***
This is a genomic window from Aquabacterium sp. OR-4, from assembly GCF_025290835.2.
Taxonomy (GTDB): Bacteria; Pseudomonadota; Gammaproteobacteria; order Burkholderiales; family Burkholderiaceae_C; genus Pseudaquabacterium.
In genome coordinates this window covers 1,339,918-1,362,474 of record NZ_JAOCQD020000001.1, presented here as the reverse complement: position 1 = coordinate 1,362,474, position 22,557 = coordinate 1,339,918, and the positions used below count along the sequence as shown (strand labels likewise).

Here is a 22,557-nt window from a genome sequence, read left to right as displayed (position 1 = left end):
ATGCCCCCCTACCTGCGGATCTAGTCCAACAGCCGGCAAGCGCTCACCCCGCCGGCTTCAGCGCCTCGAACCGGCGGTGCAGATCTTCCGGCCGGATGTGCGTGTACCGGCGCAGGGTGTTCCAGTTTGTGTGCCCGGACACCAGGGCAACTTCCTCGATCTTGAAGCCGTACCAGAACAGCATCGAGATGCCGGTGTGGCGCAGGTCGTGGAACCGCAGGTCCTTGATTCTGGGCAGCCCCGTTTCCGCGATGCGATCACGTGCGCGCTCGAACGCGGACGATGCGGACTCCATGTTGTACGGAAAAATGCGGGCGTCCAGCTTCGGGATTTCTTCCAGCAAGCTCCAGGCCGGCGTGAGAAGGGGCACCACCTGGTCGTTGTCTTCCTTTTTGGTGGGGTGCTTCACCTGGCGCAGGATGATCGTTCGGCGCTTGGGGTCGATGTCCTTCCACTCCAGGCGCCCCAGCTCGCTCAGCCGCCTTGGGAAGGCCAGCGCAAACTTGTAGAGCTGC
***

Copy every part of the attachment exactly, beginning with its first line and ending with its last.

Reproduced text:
This is a genomic window from Aquabacterium sp. OR-4, from assembly GCF_025290835.2.
Taxonomy (GTDB): Bacteria; Pseudomonadota; Gammaproteobacteria; order Burkholderiales; family Burkholderiaceae_C; genus Pseudaquabacterium.
In genome coordinates this window covers 1,339,918-1,362,474 of record NZ_JAOCQD020000001.1, presented here as the reverse complement: position 1 = coordinate 1,362,474, position 22,557 = coordinate 1,339,918, and the positions used below count along the sequence as shown (strand labels likewise).

Here is a 22,557-nt window from a genome sequence, read left to right as displayed (position 1 = left end):
ATGCCCCCCTACCTGCGGATCTAGTCCAACAGCCGGCAAGCGCTCACCCCGCCGGCTTCAGCGCCTCGAACCGGCGGTGCAGATCTTCCGGCCGGATGTGCGTGTACCGGCGCAGGGTGTTCCAGTTTGTGTGCCCGGACACCAGGGCAACTTCCTCGATCTTGAAGCCGTACCAGAACAGCATCGAGATGCCGGTGTGGCGCAGGTCGTGGAACCGCAGGTCCTTGATTCTGGGCAGCCCCGTTTCCGCGATGCGATCACGTGCGCGCTCGAACGCGGACGATGCGGACTCCATGTTGTACGGAAAAATGCGGGCGTCCAGCTTCGGGATTTCTTCCAGCAAGCTCCAGGCCGGCGTGAGAAGGGGCACCACCTGGTCGTTGTCTTCCTTTTTGGTGGGGTGCTTCACCTGGCGCAGGATGATCGTTCGGCGCTTGGGGTCGATGTCCTTCCACTCCAGGCGCCCCAGCTCGCTCAGCCGCCTTGGGAAGGCCAGCGCAAACTTGTAGAGCTGC